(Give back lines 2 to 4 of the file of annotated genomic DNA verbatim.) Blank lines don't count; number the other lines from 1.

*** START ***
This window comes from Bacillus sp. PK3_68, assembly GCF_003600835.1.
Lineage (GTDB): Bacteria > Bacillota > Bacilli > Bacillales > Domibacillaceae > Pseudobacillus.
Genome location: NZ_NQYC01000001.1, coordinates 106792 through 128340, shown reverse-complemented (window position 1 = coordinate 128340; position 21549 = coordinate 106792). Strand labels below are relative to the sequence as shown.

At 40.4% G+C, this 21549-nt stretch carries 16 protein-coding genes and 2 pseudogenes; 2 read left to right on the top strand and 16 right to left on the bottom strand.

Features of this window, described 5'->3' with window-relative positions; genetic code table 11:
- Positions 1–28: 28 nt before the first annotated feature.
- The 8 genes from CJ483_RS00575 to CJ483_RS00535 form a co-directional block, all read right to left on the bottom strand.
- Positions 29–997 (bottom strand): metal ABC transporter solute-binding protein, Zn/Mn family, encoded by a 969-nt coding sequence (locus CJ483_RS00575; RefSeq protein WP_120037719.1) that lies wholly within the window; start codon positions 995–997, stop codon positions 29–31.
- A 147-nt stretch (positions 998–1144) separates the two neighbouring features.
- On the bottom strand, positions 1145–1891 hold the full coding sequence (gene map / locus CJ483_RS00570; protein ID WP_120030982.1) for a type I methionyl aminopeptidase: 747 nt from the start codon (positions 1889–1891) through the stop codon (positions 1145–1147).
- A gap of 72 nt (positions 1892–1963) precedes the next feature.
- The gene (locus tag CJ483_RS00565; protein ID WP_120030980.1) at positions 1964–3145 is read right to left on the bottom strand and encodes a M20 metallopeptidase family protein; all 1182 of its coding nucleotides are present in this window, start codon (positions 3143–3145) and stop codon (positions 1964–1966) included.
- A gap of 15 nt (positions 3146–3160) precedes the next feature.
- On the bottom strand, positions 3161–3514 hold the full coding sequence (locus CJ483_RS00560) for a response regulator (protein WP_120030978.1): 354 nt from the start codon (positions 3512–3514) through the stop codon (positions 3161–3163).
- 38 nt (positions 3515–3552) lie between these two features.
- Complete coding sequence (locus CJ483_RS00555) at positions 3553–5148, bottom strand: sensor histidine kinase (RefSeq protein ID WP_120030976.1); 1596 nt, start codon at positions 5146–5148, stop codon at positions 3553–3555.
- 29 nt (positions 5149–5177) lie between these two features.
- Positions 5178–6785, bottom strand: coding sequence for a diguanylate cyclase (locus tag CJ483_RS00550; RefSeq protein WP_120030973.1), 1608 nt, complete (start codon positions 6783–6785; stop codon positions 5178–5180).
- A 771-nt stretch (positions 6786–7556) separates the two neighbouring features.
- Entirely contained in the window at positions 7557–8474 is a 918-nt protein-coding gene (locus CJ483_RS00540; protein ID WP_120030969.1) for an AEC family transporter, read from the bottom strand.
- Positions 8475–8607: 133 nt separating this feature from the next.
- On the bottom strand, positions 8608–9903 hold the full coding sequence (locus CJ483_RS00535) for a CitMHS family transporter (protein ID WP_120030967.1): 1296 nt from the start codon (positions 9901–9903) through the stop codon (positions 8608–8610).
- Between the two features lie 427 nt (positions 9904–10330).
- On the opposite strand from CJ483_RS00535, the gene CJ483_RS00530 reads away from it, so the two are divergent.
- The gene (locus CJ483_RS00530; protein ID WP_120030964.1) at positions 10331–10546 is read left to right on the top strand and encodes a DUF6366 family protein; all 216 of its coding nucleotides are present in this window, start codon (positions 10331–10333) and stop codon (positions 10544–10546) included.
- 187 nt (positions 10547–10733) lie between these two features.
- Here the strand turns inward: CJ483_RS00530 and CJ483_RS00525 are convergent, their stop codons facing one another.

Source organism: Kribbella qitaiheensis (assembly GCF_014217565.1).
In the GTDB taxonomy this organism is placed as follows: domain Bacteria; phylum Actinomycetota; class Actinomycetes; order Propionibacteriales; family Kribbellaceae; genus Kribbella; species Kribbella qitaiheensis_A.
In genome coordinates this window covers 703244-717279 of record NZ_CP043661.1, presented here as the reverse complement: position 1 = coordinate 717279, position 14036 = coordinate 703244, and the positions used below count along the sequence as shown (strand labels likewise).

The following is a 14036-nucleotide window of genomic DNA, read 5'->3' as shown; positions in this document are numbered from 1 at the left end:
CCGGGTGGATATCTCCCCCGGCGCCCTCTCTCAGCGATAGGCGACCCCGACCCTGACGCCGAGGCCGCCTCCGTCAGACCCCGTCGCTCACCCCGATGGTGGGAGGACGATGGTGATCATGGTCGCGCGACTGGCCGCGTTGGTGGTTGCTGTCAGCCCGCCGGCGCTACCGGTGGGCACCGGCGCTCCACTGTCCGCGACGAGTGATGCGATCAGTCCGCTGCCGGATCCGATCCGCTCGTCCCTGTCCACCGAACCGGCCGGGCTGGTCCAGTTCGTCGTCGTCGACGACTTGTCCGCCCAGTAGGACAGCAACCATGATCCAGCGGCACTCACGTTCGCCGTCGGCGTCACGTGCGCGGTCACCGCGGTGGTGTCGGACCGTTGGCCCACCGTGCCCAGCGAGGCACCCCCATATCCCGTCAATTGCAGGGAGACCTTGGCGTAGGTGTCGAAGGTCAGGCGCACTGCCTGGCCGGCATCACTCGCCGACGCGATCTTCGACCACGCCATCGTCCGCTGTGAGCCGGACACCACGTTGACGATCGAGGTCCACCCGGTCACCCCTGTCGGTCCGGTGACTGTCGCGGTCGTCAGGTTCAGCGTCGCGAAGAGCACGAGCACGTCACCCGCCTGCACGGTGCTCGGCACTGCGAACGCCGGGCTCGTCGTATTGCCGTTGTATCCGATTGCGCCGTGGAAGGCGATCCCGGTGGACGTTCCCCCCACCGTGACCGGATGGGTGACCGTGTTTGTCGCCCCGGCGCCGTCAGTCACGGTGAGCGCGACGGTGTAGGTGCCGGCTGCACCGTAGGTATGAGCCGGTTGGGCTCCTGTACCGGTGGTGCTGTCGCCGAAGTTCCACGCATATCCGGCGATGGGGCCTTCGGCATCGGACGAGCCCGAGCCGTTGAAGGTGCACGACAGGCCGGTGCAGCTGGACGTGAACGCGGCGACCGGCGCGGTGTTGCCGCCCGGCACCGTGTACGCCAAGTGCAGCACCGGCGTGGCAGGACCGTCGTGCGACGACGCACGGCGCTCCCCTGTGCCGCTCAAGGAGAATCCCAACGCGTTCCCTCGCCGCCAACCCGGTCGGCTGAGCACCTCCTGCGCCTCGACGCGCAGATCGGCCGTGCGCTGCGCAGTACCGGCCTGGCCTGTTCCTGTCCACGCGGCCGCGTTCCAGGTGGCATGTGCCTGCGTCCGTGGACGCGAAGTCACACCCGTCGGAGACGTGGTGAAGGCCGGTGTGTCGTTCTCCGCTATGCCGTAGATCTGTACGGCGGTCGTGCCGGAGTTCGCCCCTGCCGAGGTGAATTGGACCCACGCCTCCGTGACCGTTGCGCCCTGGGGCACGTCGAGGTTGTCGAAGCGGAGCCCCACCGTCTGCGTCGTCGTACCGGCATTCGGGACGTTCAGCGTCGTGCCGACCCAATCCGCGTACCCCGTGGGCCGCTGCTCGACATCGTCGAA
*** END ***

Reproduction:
Lineage (GTDB): Bacteria > Bacillota > Bacilli > Bacillales > Domibacillaceae > Pseudobacillus.
Genome location: NZ_NQYC01000001.1, coordinates 106792 through 128340, shown reverse-complemented (window position 1 = coordinate 128340; position 21549 = coordinate 106792). Strand labels below are relative to the sequence as shown.

At 40.4% G+C, this 21549-nt stretch carries 16 protein-coding genes and 2 pseudogenes; 2 read left to right on the top strand and 16 right to left on the bottom strand.